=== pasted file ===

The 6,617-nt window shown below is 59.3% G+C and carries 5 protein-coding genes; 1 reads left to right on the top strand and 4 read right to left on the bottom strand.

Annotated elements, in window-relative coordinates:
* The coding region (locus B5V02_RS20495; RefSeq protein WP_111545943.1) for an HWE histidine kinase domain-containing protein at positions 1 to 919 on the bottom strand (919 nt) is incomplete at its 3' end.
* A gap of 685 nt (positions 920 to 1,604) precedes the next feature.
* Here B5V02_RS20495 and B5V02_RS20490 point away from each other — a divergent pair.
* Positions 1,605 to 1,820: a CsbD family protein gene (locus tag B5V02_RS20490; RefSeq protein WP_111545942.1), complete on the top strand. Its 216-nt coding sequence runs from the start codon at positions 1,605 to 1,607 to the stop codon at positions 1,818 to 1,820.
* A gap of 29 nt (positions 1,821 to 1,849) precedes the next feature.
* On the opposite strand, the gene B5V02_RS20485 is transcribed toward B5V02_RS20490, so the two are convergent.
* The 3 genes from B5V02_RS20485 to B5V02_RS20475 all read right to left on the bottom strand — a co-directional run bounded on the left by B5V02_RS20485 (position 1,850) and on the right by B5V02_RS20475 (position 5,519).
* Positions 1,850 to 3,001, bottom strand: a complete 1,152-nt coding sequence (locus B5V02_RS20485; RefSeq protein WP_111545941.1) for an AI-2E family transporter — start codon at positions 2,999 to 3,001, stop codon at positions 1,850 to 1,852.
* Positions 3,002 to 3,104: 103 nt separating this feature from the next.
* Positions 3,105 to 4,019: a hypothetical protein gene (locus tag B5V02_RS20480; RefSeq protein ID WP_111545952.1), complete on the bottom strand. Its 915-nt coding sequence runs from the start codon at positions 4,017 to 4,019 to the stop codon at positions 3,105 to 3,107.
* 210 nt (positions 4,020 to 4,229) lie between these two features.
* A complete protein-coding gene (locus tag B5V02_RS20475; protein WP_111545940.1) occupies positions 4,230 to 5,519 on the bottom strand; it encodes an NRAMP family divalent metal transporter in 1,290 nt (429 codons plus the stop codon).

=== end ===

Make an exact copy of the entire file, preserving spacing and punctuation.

The 6,617-nt window shown below is 59.3% G+C and carries 5 protein-coding genes; 1 reads left to right on the top strand and 4 read right to left on the bottom strand.

Annotated elements, in window-relative coordinates:
* The coding region (locus B5V02_RS20495; RefSeq protein WP_111545943.1) for an HWE histidine kinase domain-containing protein at positions 1 to 919 on the bottom strand (919 nt) is incomplete at its 3' end.
* A gap of 685 nt (positions 920 to 1,604) precedes the next feature.
* Here B5V02_RS20495 and B5V02_RS20490 point away from each other — a divergent pair.
* Positions 1,605 to 1,820: a CsbD family protein gene (locus tag B5V02_RS20490; RefSeq protein WP_111545942.1), complete on the top strand. Its 216-nt coding sequence runs from the start codon at positions 1,605 to 1,607 to the stop codon at positions 1,818 to 1,820.
* A gap of 29 nt (positions 1,821 to 1,849) precedes the next feature.
* On the opposite strand, the gene B5V02_RS20485 is transcribed toward B5V02_RS20490, so the two are convergent.
* The 3 genes from B5V02_RS20485 to B5V02_RS20475 all read right to left on the bottom strand — a co-directional run bounded on the left by B5V02_RS20485 (position 1,850) and on the right by B5V02_RS20475 (position 5,519).
* Positions 1,850 to 3,001, bottom strand: a complete 1,152-nt coding sequence (locus B5V02_RS20485; RefSeq protein WP_111545941.1) for an AI-2E family transporter — start codon at positions 2,999 to 3,001, stop codon at positions 1,850 to 1,852.
* Positions 3,002 to 3,104: 103 nt separating this feature from the next.
* Positions 3,105 to 4,019: a hypothetical protein gene (locus tag B5V02_RS20480; RefSeq protein ID WP_111545952.1), complete on the bottom strand. Its 915-nt coding sequence runs from the start codon at positions 4,017 to 4,019 to the stop codon at positions 3,105 to 3,107.
* 210 nt (positions 4,020 to 4,229) lie between these two features.
* A complete protein-coding gene (locus tag B5V02_RS20475; protein WP_111545940.1) occupies positions 4,230 to 5,519 on the bottom strand; it encodes an NRAMP family divalent metal transporter in 1,290 nt (429 codons plus the stop codon).